There are also some fouls that can occur during the game, such as missing a ball, potting the wrong ball, touching a ball with anything other than the cue tip, or leaving the cue ball in a pocket or off the table. A foul results in a penalty of at least four points for the opponent, or more depending on the value of the ball involved. If a player commits three consecutive fouls without making a legal shot, he or she loses the frame.

The Snooker Players: Who are the Legends and Stars?

Snooker has produced many great players over the years, who have amazed fans with their skills, achievements, and personalities. Some of the most famous snooker legends are:

  • Joe Davis: The first World Champion and winner of 15 titles between 1927 and 1946. He also invented the maximum break of 147 points.

  • Fred Davis: The younger brother of Joe Davis and winner of eight World titles between 1948 and 1956. He was known for his elegance and longevity, playing until the age of 78.

  • John Spencer: The first player to win the World Championship in the modern era, in 1969. He also won two more titles in 1971 and 1977, and was the first player to make a televised 147 break.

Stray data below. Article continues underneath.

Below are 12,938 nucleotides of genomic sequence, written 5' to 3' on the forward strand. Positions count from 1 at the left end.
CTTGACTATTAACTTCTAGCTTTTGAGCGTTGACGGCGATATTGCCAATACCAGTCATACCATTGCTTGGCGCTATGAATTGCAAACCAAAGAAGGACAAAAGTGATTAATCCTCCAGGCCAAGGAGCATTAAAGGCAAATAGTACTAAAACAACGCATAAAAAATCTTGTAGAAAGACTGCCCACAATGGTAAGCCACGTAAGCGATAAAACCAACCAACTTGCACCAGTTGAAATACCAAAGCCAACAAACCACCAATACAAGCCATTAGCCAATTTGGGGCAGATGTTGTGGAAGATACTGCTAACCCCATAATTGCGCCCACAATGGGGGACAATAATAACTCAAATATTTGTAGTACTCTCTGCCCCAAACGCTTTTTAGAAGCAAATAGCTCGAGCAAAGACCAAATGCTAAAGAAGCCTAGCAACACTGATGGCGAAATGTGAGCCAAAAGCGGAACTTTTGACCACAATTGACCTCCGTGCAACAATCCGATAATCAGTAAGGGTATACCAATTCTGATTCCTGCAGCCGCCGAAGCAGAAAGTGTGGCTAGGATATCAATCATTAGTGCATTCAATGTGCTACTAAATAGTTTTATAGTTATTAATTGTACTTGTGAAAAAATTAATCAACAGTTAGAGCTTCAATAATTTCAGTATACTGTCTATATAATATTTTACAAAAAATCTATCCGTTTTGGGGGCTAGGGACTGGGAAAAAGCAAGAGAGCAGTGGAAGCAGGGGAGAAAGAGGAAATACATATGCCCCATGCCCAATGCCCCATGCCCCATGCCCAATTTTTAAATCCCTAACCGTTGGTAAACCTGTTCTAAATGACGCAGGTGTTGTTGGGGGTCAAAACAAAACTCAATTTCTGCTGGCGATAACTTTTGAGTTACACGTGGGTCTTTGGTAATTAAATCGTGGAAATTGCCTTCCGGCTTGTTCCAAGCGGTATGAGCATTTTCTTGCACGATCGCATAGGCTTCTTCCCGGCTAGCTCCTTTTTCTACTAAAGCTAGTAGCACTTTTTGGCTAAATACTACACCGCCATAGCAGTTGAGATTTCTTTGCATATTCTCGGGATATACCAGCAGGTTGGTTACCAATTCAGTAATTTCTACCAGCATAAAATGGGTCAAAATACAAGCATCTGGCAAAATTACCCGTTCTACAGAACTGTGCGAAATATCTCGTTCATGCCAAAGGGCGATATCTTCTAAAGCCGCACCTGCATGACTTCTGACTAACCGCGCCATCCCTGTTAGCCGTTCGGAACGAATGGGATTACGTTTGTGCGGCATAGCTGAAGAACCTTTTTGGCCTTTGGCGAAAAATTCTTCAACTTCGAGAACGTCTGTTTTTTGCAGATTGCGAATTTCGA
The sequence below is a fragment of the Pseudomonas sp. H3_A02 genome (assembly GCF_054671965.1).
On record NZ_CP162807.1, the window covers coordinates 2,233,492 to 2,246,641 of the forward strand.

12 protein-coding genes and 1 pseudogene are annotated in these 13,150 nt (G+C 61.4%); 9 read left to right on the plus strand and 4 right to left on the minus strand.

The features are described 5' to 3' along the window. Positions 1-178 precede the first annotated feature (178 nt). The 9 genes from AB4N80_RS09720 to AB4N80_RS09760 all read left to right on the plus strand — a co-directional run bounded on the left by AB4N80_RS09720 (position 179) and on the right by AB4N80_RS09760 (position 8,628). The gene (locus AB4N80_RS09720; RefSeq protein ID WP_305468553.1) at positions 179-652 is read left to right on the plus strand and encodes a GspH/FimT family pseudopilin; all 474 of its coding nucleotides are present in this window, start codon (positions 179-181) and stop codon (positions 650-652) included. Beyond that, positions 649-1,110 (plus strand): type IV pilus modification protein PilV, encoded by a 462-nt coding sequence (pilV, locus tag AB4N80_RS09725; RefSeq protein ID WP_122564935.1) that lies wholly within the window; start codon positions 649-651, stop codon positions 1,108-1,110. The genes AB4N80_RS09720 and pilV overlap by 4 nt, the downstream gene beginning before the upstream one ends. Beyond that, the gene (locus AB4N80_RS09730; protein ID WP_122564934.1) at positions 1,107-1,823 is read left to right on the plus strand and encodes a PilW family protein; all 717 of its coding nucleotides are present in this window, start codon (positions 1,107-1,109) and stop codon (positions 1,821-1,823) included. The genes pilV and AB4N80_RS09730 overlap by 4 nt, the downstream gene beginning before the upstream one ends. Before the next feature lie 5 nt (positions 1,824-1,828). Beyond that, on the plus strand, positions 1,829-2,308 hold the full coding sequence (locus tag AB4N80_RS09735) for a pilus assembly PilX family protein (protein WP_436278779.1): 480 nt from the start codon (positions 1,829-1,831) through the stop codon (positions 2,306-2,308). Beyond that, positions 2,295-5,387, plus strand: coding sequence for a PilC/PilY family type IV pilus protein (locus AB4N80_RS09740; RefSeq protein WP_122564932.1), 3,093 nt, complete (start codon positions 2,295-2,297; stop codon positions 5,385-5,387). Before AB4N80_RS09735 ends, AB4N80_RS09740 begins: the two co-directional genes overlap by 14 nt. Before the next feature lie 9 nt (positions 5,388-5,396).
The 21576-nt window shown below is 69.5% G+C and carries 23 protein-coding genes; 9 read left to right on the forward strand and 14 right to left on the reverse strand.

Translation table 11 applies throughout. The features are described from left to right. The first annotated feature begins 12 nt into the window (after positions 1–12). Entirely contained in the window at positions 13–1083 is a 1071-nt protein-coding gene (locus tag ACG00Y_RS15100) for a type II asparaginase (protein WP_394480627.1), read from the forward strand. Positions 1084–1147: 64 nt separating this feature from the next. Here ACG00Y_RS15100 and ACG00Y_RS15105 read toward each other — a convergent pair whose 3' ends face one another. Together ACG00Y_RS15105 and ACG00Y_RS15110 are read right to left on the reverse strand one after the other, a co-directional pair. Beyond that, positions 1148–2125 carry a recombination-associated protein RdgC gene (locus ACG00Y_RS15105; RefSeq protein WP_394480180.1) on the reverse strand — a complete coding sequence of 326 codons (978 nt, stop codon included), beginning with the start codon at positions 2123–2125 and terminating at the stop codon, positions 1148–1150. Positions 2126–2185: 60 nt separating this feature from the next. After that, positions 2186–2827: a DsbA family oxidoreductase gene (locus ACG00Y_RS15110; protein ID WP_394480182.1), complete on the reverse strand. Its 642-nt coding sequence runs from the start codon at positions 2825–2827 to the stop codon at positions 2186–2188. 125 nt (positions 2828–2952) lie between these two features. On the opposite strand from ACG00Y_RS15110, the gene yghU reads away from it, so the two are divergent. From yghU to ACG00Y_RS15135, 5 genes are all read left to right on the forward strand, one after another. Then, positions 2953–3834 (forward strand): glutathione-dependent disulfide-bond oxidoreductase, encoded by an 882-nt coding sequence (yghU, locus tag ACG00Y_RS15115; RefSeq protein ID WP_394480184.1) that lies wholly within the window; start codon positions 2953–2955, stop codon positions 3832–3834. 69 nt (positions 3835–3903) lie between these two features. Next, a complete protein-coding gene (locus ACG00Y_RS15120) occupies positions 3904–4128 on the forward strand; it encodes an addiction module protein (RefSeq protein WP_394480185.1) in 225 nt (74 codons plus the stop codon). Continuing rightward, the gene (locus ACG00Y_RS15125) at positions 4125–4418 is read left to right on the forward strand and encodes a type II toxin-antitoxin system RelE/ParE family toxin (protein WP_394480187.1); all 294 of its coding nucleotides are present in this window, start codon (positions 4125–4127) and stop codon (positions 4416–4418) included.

• Ray Reardon: The dominant player of the 1970s, winning six World titles between 1970 and 1978. He was nicknamed "Dracula" for his dark hair and sharp teeth, and was renowned for his tactical prowess and mental strength.

  • Steve Davis: The dominant player of the 1980s, winning six World titles between 1981 and 1989. He also won a record 28 ranking titles and was ranked number one for seven consecutive seasons. He was known for his consistency, concentration, and professionalism.

  • Stephen Hendry: The dominant player of the 1990s, winning seven World titles between 1990 and 1999. He also won a record 36 ranking titles and was ranked number one for eight consecutive seasons. He was known for his aggression, break-building, and confidence.

  • Ronnie O'Sullivan: The most talented and charismatic player of all time, winning six World titles between 2001 and 2020. He also holds the records for the most centuries (1080), the most maximum breaks (15), and the fastest maximum break (5 minutes and 20 seconds). He is known for his flair, speed, and unpredictability.

Some of the current snooker stars are:

  • Judd Trump: The current world number one and winner of the 2019 World Championship. He also won a record six ranking titles in the 2019/20 season and has won 22 ranking titles in total. He is known for his power, potting, and creativity.